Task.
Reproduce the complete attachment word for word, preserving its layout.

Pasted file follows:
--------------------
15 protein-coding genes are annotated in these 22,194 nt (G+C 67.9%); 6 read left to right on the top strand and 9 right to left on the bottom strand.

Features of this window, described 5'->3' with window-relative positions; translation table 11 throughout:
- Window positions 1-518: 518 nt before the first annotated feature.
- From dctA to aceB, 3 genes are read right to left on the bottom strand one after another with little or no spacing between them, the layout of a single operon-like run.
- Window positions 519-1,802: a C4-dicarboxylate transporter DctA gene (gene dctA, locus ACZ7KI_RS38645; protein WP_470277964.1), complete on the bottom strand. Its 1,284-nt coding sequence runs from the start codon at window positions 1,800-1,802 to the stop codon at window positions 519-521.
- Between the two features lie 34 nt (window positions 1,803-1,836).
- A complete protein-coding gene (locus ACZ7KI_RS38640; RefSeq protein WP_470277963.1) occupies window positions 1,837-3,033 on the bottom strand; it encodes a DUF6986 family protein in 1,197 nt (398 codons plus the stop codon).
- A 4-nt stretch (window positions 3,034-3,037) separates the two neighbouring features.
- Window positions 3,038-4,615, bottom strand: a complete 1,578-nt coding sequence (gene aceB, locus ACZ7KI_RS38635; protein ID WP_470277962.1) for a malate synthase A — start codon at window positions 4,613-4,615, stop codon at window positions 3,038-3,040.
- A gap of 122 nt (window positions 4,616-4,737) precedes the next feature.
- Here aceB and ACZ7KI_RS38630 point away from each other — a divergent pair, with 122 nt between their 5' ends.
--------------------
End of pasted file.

15 protein-coding genes are annotated in these 22,194 nt (G+C 67.9%); 6 read left to right on the top strand and 9 right to left on the bottom strand.

Features of this window, described 5'->3' with window-relative positions; translation table 11 throughout:
- Window positions 1-518: 518 nt before the first annotated feature.
- From dctA to aceB, 3 genes are read right to left on the bottom strand one after another with little or no spacing between them, the layout of a single operon-like run.
- Window positions 519-1,802: a C4-dicarboxylate transporter DctA gene (gene dctA, locus ACZ7KI_RS38645; protein WP_470277964.1), complete on the bottom strand. Its 1,284-nt coding sequence runs from the start codon at window positions 1,800-1,802 to the stop codon at window positions 519-521.
- Between the two features lie 34 nt (window positions 1,803-1,836).
- A complete protein-coding gene (locus ACZ7KI_RS38640; RefSeq protein WP_470277963.1) occupies window positions 1,837-3,033 on the bottom strand; it encodes a DUF6986 family protein in 1,197 nt (398 codons plus the stop codon).
- A 4-nt stretch (window positions 3,034-3,037) separates the two neighbouring features.
- Window positions 3,038-4,615, bottom strand: a complete 1,578-nt coding sequence (gene aceB, locus ACZ7KI_RS38635; protein ID WP_470277962.1) for a malate synthase A — start codon at window positions 4,613-4,615, stop codon at window positions 3,038-3,040.
- A gap of 122 nt (window positions 4,616-4,737) precedes the next feature.
- Here aceB and ACZ7KI_RS38630 point away from each other — a divergent pair, with 122 nt between their 5' ends.